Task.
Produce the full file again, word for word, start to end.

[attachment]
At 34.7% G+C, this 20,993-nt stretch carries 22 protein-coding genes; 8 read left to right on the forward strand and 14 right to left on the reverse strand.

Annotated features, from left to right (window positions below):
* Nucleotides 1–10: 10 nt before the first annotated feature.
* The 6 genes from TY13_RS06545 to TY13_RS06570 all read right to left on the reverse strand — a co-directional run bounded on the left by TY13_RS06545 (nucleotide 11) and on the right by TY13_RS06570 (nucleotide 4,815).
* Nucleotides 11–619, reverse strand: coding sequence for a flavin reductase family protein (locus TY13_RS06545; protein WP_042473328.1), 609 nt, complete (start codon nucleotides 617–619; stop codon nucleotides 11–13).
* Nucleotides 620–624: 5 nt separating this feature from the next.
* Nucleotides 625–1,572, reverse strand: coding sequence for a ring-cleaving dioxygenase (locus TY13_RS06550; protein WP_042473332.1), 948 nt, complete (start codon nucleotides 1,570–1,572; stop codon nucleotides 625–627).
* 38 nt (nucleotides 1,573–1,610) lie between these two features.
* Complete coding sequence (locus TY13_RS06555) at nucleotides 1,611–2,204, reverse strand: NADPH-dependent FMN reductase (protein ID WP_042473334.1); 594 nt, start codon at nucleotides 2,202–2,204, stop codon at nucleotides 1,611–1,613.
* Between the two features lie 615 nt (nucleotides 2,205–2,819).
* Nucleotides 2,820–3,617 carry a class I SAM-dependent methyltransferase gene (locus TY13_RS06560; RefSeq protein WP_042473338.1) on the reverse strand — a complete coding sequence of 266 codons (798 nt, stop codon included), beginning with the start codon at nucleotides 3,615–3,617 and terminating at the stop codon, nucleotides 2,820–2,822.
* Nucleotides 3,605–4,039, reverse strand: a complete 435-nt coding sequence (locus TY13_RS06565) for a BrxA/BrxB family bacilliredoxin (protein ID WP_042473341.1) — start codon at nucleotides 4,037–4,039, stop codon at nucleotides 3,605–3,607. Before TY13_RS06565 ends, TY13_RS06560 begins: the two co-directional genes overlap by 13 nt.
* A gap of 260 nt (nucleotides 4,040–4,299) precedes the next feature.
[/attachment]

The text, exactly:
At 34.7% G+C, this 20,993-nt stretch carries 22 protein-coding genes; 8 read left to right on the forward strand and 14 right to left on the reverse strand.

Annotated features, from left to right (window positions below):
* Nucleotides 1–10: 10 nt before the first annotated feature.
* The 6 genes from TY13_RS06545 to TY13_RS06570 all read right to left on the reverse strand — a co-directional run bounded on the left by TY13_RS06545 (nucleotide 11) and on the right by TY13_RS06570 (nucleotide 4,815).
* Nucleotides 11–619, reverse strand: coding sequence for a flavin reductase family protein (locus TY13_RS06545; protein WP_042473328.1), 609 nt, complete (start codon nucleotides 617–619; stop codon nucleotides 11–13).
* Nucleotides 620–624: 5 nt separating this feature from the next.
* Nucleotides 625–1,572, reverse strand: coding sequence for a ring-cleaving dioxygenase (locus TY13_RS06550; protein WP_042473332.1), 948 nt, complete (start codon nucleotides 1,570–1,572; stop codon nucleotides 625–627).
* 38 nt (nucleotides 1,573–1,610) lie between these two features.
* Complete coding sequence (locus TY13_RS06555) at nucleotides 1,611–2,204, reverse strand: NADPH-dependent FMN reductase (protein ID WP_042473334.1); 594 nt, start codon at nucleotides 2,202–2,204, stop codon at nucleotides 1,611–1,613.
* Between the two features lie 615 nt (nucleotides 2,205–2,819).
* Nucleotides 2,820–3,617 carry a class I SAM-dependent methyltransferase gene (locus TY13_RS06560; RefSeq protein WP_042473338.1) on the reverse strand — a complete coding sequence of 266 codons (798 nt, stop codon included), beginning with the start codon at nucleotides 3,615–3,617 and terminating at the stop codon, nucleotides 2,820–2,822.
* Nucleotides 3,605–4,039, reverse strand: a complete 435-nt coding sequence (locus TY13_RS06565) for a BrxA/BrxB family bacilliredoxin (protein ID WP_042473341.1) — start codon at nucleotides 4,037–4,039, stop codon at nucleotides 3,605–3,607. Before TY13_RS06565 ends, TY13_RS06560 begins: the two co-directional genes overlap by 13 nt.
* A gap of 260 nt (nucleotides 4,040–4,299) precedes the next feature.